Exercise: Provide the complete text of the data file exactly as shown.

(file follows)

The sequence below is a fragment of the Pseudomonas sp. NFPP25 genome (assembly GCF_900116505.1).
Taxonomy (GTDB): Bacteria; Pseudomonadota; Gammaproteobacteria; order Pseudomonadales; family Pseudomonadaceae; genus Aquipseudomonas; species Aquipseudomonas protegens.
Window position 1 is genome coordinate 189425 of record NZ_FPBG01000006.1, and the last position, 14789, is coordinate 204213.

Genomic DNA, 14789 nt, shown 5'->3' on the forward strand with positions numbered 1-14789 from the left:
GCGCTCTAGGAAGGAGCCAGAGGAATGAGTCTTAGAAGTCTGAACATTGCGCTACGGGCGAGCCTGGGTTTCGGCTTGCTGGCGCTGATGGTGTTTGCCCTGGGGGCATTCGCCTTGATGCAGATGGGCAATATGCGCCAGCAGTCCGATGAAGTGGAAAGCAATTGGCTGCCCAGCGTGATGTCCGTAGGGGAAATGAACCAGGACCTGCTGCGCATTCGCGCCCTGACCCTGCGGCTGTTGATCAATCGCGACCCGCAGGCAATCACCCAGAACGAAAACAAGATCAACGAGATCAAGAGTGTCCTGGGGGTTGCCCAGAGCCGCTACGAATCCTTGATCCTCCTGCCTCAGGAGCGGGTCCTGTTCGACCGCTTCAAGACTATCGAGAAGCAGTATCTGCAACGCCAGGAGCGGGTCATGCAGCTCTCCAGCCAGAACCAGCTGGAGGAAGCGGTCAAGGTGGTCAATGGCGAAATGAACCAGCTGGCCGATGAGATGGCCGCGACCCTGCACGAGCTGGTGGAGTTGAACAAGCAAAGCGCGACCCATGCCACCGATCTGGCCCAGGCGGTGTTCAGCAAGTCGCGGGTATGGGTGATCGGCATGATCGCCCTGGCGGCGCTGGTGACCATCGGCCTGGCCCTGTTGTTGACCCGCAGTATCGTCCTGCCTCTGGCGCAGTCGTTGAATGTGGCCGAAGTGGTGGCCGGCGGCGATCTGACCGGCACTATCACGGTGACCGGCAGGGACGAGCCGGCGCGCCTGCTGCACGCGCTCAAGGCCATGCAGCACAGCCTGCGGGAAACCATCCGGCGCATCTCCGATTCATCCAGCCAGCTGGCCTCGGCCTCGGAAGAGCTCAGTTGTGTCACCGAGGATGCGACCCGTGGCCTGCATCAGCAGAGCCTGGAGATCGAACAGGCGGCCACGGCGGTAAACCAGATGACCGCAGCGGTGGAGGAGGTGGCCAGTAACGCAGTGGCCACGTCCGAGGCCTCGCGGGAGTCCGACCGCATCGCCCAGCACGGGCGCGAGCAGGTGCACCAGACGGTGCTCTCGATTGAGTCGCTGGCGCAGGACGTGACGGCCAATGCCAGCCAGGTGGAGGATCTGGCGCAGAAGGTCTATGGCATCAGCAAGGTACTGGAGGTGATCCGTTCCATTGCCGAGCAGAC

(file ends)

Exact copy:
The sequence below is a fragment of the Pseudomonas sp. NFPP25 genome (assembly GCF_900116505.1).
Taxonomy (GTDB): Bacteria; Pseudomonadota; Gammaproteobacteria; order Pseudomonadales; family Pseudomonadaceae; genus Aquipseudomonas; species Aquipseudomonas protegens.
Window position 1 is genome coordinate 189425 of record NZ_FPBG01000006.1, and the last position, 14789, is coordinate 204213.

Genomic DNA, 14789 nt, shown 5'->3' on the forward strand with positions numbered 1-14789 from the left:
GCGCTCTAGGAAGGAGCCAGAGGAATGAGTCTTAGAAGTCTGAACATTGCGCTACGGGCGAGCCTGGGTTTCGGCTTGCTGGCGCTGATGGTGTTTGCCCTGGGGGCATTCGCCTTGATGCAGATGGGCAATATGCGCCAGCAGTCCGATGAAGTGGAAAGCAATTGGCTGCCCAGCGTGATGTCCGTAGGGGAAATGAACCAGGACCTGCTGCGCATTCGCGCCCTGACCCTGCGGCTGTTGATCAATCGCGACCCGCAGGCAATCACCCAGAACGAAAACAAGATCAACGAGATCAAGAGTGTCCTGGGGGTTGCCCAGAGCCGCTACGAATCCTTGATCCTCCTGCCTCAGGAGCGGGTCCTGTTCGACCGCTTCAAGACTATCGAGAAGCAGTATCTGCAACGCCAGGAGCGGGTCATGCAGCTCTCCAGCCAGAACCAGCTGGAGGAAGCGGTCAAGGTGGTCAATGGCGAAATGAACCAGCTGGCCGATGAGATGGCCGCGACCCTGCACGAGCTGGTGGAGTTGAACAAGCAAAGCGCGACCCATGCCACCGATCTGGCCCAGGCGGTGTTCAGCAAGTCGCGGGTATGGGTGATCGGCATGATCGCCCTGGCGGCGCTGGTGACCATCGGCCTGGCCCTGTTGTTGACCCGCAGTATCGTCCTGCCTCTGGCGCAGTCGTTGAATGTGGCCGAAGTGGTGGCCGGCGGCGATCTGACCGGCACTATCACGGTGACCGGCAGGGACGAGCCGGCGCGCCTGCTGCACGCGCTCAAGGCCATGCAGCACAGCCTGCGGGAAACCATCCGGCGCATCTCCGATTCATCCAGCCAGCTGGCCTCGGCCTCGGAAGAGCTCAGTTGTGTCACCGAGGATGCGACCCGTGGCCTGCATCAGCAGAGCCTGGAGATCGAACAGGCGGCCACGGCGGTAAACCAGATGACCGCAGCGGTGGAGGAGGTGGCCAGTAACGCAGTGGCCACGTCCGAGGCCTCGCGGGAGTCCGACCGCATCGCCCAGCACGGGCGCGAGCAGGTGCACCAGACGGTGCTCTCGATTGAGTCGCTGGCGCAGGACGTGACGGCCAATGCCAGCCAGGTGGAGGATCTGGCGCAGAAGGTCTATGGCATCAGCAAGGTACTGGAGGTGATCCGTTCCATTGCCGAGCAGAC